The Motown label single-handedly put Detroit on the musical map, thanks to a series of astonishing soul singles released by Berry Gordy Jr.'s label (and its subsidiary Tamla) from 1959 onward through the watershed years of the '60s.

Many — with the exception of the Motown insiders — were shocked when, in 1972, Gordy up and transplanted his entire operation to Los Angeles. But Motown thrived as part of the West Coast Sound, fueled first by the showbizzy cuteness of the Jackson 5, the hedonistic head pieces crafted by a coke-fueled Marvin Gaye, the adult masterpieces of Stevie Wonder in his prime and (also the not-so-secret reason behind the move West) the transition of Gordy favorite Diana Ross from main Supreme to world-class superstar of both stage and the silver screen.

The Sound of Young America grew up fast in porny, polyester El Lay and rode the city's corporate glitz all the way to Boyz II Men and the New Jack '90s. (Remember Today?)

But there is a strange interlude between the Detroit and L.A. eras of Motown with which most people are unfamiliar. Between 1971 and 1973, Gordy opened up an L.A.-centric subsidiary of his empire that served as an experiment in a new, urbane kind of West Coast soul, miles away from the steady, rhythmic discipline of the Hitsville U.S.A. music factory back in Michigan. The imprint was called Mowest.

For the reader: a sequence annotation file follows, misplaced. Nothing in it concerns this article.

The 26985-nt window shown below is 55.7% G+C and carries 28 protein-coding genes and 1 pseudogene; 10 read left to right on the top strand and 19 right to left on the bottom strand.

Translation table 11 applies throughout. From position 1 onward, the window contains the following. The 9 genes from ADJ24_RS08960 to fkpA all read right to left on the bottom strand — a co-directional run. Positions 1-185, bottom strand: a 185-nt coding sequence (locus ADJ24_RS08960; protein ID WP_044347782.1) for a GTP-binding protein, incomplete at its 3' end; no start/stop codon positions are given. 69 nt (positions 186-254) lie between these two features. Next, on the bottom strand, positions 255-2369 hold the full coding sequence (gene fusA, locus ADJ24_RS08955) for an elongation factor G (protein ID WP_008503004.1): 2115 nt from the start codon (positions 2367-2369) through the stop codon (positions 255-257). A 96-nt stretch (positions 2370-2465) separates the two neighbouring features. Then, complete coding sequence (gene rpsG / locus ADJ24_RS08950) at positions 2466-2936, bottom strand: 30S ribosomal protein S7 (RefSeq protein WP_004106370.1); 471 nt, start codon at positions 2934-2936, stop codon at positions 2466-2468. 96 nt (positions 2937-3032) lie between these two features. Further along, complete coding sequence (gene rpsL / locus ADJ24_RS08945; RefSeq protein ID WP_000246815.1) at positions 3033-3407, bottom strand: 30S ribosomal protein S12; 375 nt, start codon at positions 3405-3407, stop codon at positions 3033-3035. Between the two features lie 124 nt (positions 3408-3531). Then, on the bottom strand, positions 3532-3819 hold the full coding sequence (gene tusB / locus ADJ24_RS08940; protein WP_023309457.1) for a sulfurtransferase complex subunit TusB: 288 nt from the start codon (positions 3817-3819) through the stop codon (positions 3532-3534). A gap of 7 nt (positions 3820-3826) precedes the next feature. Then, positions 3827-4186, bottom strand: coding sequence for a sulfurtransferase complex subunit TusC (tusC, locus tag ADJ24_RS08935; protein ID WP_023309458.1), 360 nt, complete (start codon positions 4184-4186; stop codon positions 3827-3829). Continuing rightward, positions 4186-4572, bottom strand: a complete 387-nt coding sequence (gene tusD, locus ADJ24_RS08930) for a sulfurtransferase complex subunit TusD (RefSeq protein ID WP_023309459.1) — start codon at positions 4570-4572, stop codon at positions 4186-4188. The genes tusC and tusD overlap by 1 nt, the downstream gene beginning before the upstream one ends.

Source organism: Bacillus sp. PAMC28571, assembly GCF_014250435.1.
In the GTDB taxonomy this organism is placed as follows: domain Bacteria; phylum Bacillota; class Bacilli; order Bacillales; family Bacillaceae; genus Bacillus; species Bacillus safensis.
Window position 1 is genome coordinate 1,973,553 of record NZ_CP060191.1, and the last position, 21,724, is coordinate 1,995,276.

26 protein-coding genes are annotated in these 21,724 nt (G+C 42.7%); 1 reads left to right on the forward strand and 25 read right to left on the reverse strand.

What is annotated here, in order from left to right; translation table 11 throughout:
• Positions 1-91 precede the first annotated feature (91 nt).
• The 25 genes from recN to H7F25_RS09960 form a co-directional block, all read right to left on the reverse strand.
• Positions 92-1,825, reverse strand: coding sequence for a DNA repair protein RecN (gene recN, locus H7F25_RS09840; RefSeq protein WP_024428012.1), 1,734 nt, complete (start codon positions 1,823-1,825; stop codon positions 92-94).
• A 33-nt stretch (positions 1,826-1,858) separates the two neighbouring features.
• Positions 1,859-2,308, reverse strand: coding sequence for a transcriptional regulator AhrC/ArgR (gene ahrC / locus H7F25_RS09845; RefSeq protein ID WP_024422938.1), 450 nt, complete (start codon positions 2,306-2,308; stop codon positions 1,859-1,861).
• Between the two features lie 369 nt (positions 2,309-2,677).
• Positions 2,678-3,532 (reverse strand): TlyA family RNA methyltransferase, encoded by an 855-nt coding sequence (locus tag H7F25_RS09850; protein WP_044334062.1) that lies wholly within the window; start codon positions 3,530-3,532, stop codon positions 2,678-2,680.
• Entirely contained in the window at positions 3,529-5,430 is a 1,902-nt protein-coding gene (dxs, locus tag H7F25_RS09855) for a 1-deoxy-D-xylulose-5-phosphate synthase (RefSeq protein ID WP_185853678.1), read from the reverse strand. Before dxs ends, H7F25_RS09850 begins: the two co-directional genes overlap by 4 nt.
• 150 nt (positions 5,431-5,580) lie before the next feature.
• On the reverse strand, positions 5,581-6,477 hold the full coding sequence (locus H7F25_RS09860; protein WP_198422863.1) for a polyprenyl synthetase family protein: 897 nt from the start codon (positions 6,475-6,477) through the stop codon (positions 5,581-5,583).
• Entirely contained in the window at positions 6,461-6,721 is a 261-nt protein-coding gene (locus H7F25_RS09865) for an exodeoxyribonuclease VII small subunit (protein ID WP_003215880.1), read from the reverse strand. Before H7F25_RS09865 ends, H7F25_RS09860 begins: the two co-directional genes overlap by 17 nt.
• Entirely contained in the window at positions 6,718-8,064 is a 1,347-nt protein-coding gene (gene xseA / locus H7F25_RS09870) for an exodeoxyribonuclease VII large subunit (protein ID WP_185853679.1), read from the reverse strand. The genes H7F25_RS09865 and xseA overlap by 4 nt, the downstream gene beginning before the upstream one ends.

Mowest albums now are sought after by pretty much every hip retro club subculture in the world, from British Northern Soul fiends and Japanese rare groove DJs to New York's ultracool cut-and-paste trendsetters like Danny Krivit. Their cult success was unexpected, since one of the reasons Gordy pulled the plug on the whole SoCal operation after a couple of years was that it failed to deliver a massive hit along the lines of what the parent company was getting with its heavy hitters.

Mowest's stable was a motley crew of acts as diverse as Stevie Wonder's talented wife, Syreeta; multiracial hippies Odyssey; soul belter G.C. Cameron; child-voiced Japanese-American Suzee Ikeda; pre–hit records Lionel Richie and the Commodores; and Thelma Houston and crackerjack producers Willie Hutch and Hal Davis.

Strangest of all, Mowest also was temporary home to New Jersey transplants Frankie Valli and the Four Seasons, trying to apply their falsetto and pop hook skills to a kind of stoner California soul sound and, miraculously, succeeding. (No, really.) The Four Seasons' Mowest track “The Night” has been a long-appreciated, sought-after underground hit among those in the know.

Now one of our favorite archival labels, Light in the Attic, is releasing Our Lives Are Shaped by What We Love: Motown's Mowest Story 1971-1973, with a superb selection of the label's best, including choice tracks from all of the above, lovingly restored in an indispensable package.

Mowest might have not threatened the Temptations or Michael Jackson and his siblings in the charts, but what it did deliver was a unique twist to the Motown sound, heavily sprinkled with our beloved Pacific Ocean mist. Light in the Attic's curators Kevin “Sipreano” Howes and Matt Sullivan have assembled a compilation that pays loving tribute to the missing, jazzy, California-baked link between “What's Going On” and “Quiet Storm.”

LA Weekly